In my quest to find the tiny fishing village of Bogazici, I got lost in the Mugla region of Turkey. I was previously told directions of how to get to Bogazici but instead found myself driving up narrow, mountains roads that were taking me to the middle of nowhere.
Eventually, I made it back onto the Bodrum Mugla highway where crazy “MALE” drivers were breaking the speed limit and playing roulette with their lives and everyone else’s on that busy highway.
It eventually turned out that the reason I missed the turn off was because a car had been hiding the signpost that showed the turn off. At this point I felt relieved however combinations of events throughout the morning lead to torrents of Turkish swear words escaping from my lips which criticized every male driver on that road, their manhood’s and their mothers.
I turned off the highway, only to be faced with a long straight road that was surrounded by deep marsh lands on either side. Feeling certain that this was a day, when I should have stayed in bed, I carried on slowly with fears that I would end up calling breakdown services to retrieve my hire car from a watery ditch.
Arriving in Bogazici, Milas
The fears were soon replaced with calmness as I realized that I had arrived in Bogazici village. It is a small fishing village that seems to have two identities like many other places in Turkey. On the left hand side of the main road into the village are old houses that need a good lick of paint and even possibly have seen better days. The only exception to this is the new brand-name supermarket which totally looks out of place and frankly ruins the overall appearance of the village, even more so then the old houses.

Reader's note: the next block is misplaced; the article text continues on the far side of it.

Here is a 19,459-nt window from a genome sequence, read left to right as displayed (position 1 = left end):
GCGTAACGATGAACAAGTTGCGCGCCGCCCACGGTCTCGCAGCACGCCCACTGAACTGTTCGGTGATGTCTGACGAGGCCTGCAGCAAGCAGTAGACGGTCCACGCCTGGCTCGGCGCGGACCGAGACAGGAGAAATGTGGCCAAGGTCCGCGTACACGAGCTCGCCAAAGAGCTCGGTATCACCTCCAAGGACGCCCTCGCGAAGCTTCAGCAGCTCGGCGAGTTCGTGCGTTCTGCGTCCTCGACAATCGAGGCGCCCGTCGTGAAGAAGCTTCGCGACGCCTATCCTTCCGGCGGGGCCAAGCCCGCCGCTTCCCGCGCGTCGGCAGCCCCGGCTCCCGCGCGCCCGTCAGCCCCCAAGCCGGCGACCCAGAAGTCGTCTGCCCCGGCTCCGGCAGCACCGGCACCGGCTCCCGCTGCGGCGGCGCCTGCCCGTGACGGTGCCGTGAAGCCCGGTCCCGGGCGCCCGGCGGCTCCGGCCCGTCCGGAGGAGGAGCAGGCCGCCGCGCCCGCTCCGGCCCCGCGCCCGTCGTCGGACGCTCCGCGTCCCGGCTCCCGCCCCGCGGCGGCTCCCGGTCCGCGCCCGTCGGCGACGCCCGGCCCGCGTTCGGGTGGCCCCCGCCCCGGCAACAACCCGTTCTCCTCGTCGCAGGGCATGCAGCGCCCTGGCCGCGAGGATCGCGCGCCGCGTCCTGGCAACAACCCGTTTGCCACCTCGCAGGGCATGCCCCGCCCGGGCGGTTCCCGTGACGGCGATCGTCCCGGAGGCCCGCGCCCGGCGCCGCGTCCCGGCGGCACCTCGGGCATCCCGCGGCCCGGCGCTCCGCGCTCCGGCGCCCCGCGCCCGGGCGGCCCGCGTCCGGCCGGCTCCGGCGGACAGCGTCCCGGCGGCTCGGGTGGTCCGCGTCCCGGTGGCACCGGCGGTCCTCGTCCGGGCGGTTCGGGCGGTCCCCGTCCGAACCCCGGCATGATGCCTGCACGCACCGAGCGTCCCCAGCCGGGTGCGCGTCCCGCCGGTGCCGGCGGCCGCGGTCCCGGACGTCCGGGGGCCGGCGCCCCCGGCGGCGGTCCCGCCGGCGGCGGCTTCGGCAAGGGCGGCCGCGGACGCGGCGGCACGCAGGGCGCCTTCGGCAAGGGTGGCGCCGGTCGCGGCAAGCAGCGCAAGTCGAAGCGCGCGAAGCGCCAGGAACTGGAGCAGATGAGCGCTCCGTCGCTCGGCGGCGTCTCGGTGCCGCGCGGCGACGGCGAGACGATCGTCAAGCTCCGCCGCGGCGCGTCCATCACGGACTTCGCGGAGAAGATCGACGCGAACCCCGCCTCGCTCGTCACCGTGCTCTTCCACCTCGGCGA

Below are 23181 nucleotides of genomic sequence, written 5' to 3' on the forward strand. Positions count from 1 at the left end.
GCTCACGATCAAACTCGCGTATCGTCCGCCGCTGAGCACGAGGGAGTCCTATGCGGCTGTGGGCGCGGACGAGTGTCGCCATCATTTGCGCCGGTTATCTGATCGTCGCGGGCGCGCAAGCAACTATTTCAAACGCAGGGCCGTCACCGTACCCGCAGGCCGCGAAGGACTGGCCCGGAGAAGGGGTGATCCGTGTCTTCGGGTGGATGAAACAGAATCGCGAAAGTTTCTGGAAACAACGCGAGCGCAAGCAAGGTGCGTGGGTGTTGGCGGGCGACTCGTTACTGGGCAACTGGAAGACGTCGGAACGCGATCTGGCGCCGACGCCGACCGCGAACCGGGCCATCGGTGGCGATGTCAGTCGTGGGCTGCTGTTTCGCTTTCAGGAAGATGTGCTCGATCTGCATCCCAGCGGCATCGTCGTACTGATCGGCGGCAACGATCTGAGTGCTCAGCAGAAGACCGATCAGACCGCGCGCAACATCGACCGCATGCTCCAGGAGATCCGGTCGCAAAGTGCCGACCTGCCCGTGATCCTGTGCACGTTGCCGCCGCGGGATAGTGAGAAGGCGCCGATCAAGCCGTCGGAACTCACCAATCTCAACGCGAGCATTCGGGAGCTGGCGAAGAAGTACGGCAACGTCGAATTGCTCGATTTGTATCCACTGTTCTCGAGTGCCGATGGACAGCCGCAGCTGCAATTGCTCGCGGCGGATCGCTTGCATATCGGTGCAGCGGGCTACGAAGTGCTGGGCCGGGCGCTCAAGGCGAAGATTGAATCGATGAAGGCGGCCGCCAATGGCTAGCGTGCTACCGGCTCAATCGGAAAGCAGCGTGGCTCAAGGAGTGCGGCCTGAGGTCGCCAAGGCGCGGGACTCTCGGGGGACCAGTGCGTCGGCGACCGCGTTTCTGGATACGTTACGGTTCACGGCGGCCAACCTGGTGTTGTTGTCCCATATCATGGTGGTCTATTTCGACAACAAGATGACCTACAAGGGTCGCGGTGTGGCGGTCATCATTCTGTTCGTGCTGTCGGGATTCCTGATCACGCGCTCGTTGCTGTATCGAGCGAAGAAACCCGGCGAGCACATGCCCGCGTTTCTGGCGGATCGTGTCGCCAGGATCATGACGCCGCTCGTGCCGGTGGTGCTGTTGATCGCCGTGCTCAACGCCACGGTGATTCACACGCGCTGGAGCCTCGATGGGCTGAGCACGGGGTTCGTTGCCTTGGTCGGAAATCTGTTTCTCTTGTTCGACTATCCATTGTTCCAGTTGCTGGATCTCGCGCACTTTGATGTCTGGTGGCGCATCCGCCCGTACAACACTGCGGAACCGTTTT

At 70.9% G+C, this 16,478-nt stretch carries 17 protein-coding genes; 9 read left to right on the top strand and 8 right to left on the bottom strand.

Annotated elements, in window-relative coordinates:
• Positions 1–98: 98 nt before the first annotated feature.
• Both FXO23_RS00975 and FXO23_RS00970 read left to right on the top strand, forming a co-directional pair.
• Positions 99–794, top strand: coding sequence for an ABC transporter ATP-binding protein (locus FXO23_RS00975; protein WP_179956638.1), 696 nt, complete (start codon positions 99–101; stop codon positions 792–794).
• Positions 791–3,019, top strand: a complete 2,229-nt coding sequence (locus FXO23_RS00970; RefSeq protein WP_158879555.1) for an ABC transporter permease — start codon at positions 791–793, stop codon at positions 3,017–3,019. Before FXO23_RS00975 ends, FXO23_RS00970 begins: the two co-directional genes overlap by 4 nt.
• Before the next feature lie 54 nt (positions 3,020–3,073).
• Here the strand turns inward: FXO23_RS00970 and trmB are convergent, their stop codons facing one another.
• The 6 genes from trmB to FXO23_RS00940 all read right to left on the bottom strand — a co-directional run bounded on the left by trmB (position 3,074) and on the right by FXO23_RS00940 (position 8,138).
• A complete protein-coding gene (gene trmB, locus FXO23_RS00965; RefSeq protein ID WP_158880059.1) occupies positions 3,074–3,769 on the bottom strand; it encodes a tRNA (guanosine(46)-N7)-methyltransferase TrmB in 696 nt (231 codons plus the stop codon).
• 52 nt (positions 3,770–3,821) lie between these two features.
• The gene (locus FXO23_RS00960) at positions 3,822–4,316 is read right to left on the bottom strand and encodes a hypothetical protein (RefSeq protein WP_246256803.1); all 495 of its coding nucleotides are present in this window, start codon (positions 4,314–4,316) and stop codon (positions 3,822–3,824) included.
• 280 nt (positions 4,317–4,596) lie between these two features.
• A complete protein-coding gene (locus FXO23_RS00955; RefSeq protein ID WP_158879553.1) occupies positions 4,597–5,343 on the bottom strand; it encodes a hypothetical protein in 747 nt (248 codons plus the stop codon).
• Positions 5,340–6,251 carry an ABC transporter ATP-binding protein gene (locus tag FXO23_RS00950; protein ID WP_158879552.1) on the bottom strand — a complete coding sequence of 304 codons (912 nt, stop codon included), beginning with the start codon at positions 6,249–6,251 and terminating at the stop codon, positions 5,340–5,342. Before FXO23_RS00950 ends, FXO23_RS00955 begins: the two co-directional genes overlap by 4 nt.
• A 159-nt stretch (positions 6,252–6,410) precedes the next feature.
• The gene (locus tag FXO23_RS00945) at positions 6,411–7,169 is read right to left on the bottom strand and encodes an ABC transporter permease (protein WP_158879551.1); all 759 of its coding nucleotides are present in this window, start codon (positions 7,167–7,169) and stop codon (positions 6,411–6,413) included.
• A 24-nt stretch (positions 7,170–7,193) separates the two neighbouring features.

On the right hand side of the main road are fish restaurants that have the traditional Mediterranean vibe that I hamper after so much. They are located on the sea front and every so often, the whiff of fresh sea air fills your nostrils with an overwhelming, pungent smell of fish.
It is a small village but I was still alarmed at the rows and rows of empty tables in the restaurants and the minimal presence of tourists and cars. One of the locals told me that nighttime is when this fishing village comes alive. Rich Turks arrive from the coastal resorts of Bodrum to feast on expensive wines and fine cuisine.
So since I was in a fishing village, I figured that the main course for my lunch had to be fish. At a restaurant, I ordered the most sumptuous spread of Jumbo king prawns, octopus salad, red mullets and calamari. The size of the King prawns and red mullets led me to believe that they were either genetically modified, on steroids or the sea water in this area must be something special.
So I spent a total of three hours in the small village of Bogazici. This is not a long time; however there was not a lot to see. If you find yourself with a need to get off the beaten track, then do visit Bogazici however don’t expect a rushed pace of life or your day to be filled with sights to see and things to do. Bogazici is so laid back that it is probably more suited to those suffering from stress overload or a need to escape the rat race of life.